SMART Goals are a fantastic strategy that is commonly used in many different professions to develop specific and actionable steps to moving towards a goal.
This is also true in a therapy environment, where therapists will set SMART goals with patients to support their desire to improve their mental health.
SMART Goals represent goals that are: Specific, Measurable, Actionable, Realistic, and Time Bound.
Examples of SMART Goals include:
- Going for a walk twice a week for 15 minutes
- Saying hello to 5 strangers a day
- Waiting at least 10 minutes before smoking when urges occur
Although SMART Goals are an excellent tool, there are certain instances when SMART Goals may not work the way we want it to and we may feel discouraged. Consequently, it is important to know when these times might occur and what to do to overcome these difficulties.
Below, I discuss 7 reasons when SMART Goals may fail and strategies to work through these problems.
1. The SMART Goal is too hard
The first reason is that the SMART goal is simply too hard – and therefore unrealistic (at least at the time when it was set).
For example, a person wanting to be active might set the SMART goal of working out two hours a day 5 days a week. This goal may be too much too soon if you have been relatively sedentary for the last while.
Therefore, consider whether the SMART goal is well-calibrated to the your needs. A more appropriate goal to generate some momentum might be to be active 3 days a week, 15 minutes at a time (but you know yourself best!).
2. The SMART Goal is too easy
On the opposite spectrum, SMART goals can be less effective if they are too easy to complete (e.g., doing 5 jumping jacks, once a month).
SMART goals should be achievable but challenging enough to stimulate growth in your daily life and get you closer to your goals.
3. The SMART Goal is not relevant to the broader goal
There are some cases where the SMART Goal is not relevant to the main goal. For example, setting a SMART goal of waking up at 8:00am everyday with the goal of being more social.
In this case, there is little overlap between the two goals unless the person spends the extra time they have by getting out of bed early to socialize with friends or other people.
Sometimes a goal appears relevant but may not be the type of goal that is specific to what the person truly needs. For example, somebody who wants to be more social may set a goal to speak to 3 strangers every week.
However, their actual goal of developing a deeper social circle might require a different social goal. For example, spending more time and resources into existing relationships. Therefore, a better SMART goal might be to plan outings with friends and loved ones rather than talking to unfamiliar people.
4. There’s not enough intrinsic reason to be engaging in the goal
Sometimes, people set goals that they think they should be doing rather than engaging in activities that they find to be truly meaningful.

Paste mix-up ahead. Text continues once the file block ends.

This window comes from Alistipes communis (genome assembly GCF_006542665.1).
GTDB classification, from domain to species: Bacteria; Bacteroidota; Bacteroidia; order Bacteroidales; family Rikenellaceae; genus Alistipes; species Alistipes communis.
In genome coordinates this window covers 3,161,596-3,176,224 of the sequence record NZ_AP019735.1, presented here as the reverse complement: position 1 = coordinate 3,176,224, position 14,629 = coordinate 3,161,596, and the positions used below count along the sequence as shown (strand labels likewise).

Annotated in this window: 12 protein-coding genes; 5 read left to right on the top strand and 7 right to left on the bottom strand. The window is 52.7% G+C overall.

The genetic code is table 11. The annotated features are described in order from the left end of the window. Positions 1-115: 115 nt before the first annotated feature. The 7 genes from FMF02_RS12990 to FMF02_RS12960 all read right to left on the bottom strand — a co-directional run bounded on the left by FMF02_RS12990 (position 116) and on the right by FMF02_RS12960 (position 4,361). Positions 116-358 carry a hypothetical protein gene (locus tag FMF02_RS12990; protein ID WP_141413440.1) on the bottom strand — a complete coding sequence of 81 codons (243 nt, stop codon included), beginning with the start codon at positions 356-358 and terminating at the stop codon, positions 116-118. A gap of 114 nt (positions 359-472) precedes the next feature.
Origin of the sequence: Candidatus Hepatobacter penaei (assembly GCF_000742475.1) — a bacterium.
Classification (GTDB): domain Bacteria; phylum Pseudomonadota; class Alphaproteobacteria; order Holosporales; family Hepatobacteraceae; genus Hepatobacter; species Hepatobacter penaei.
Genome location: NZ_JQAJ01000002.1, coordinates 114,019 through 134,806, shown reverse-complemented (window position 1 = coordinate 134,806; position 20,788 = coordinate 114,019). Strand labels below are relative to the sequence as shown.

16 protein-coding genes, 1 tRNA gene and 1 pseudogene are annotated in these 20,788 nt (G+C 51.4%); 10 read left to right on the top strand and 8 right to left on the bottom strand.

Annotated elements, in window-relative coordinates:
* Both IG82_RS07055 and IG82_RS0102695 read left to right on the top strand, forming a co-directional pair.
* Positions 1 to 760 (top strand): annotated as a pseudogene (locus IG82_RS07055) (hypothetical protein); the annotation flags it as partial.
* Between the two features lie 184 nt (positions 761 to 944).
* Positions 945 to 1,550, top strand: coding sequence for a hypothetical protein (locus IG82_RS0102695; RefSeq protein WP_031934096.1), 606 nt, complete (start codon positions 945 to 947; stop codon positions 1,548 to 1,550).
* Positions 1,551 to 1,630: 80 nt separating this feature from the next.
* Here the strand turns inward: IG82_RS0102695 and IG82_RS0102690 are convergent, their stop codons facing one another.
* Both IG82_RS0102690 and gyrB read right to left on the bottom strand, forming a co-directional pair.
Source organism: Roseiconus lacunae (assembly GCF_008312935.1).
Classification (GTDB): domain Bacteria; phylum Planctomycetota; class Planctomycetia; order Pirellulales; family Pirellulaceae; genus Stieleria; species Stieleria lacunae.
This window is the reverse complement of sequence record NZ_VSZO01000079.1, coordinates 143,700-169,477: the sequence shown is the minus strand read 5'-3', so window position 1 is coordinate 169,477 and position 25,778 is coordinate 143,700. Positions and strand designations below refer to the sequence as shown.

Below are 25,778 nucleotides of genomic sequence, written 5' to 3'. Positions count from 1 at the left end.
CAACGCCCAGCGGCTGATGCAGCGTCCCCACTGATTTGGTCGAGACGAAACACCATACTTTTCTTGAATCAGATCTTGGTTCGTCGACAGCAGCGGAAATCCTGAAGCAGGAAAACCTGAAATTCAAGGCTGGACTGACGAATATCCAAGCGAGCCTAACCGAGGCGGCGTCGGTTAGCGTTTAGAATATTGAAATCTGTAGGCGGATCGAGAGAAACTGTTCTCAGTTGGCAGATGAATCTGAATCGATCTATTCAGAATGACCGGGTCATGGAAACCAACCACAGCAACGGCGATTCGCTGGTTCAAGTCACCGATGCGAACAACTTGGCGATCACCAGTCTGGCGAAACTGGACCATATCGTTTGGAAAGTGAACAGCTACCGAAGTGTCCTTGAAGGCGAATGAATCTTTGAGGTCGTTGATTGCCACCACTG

For example, some people might set a goal to meditate everyday for 5 minutes. Although meditation can be very beneficial, some people begin to meditate solely for the sake of meditating. This can often lead to poor results because the person may not truly understand why they’re doing what they’re doing.
Therefore, it’s important to engage in some reflection about the reason why we set goals. Is it to be more responsive in our actions, rather than reactive? Is it to live a more meaningful and active life? Reflecting on our values can be an important process to understand why we are putting in the hard work.
5. We don’t know if the SMART Goal worked
Sometimes, SMART Goals ‘fail’ because we are not sure if the activity actually helped to make any improvements.
It is there important to track how we feel before and after completing the SMART goal. For example, we may have the belief that ‘nothing will help with my mood’. After setting a goal to take a walk in the evening for 15 minutes, it can be helpful to rate your mood levels from 1 to 10 before and after to see if any change has occurred to test this negative prediction.
6. We don’t have a deadline for the SMART goal
Of course, the last letter of SMART goals stands for Time-Bound. There must be a deadline by which we need to complete a goal. If not, we can push it later and later – many fellow procrastinators can vouch for this.
Therefore, deciding on a specific time that works best to accomplish the goal and setting an alarm can be helpful to make sure we avoid procrastination.
7. Other barriers exist for SMART Goals
Outside of procrastination, there can be any number of reasons that create barriers to completing our set goals.
For example, anxiety might make us avoid going to the gym or speak to unfamiliar people. Our mood might also make it harder for us to get the momentum needed to start an activity.
Therefore, it’s important to troubleshoot issues that might come up. For example, you might decide to do some relaxation exercises to increase the likelihood of following through with a goal. Or you might put on your shoes 30 minutes before deciding to go for a jog to make for a smoother transition. Another strategy might be to just get started by promising to read only one page rather than thinking you need to read the whole chapter. Be flexible and creative in your approach to tackling barriers!
SMART Goals can be great evidence-based tool to support your needs. However, barriers can exist that make SMART goals less effective and we need strategies to overcome these obstacles. Hopefully this post was helpful in understanding a few of these possible issues that might come up and giving you a few tools to resolve them!
Here’s an article on setting your own SMART Goals today!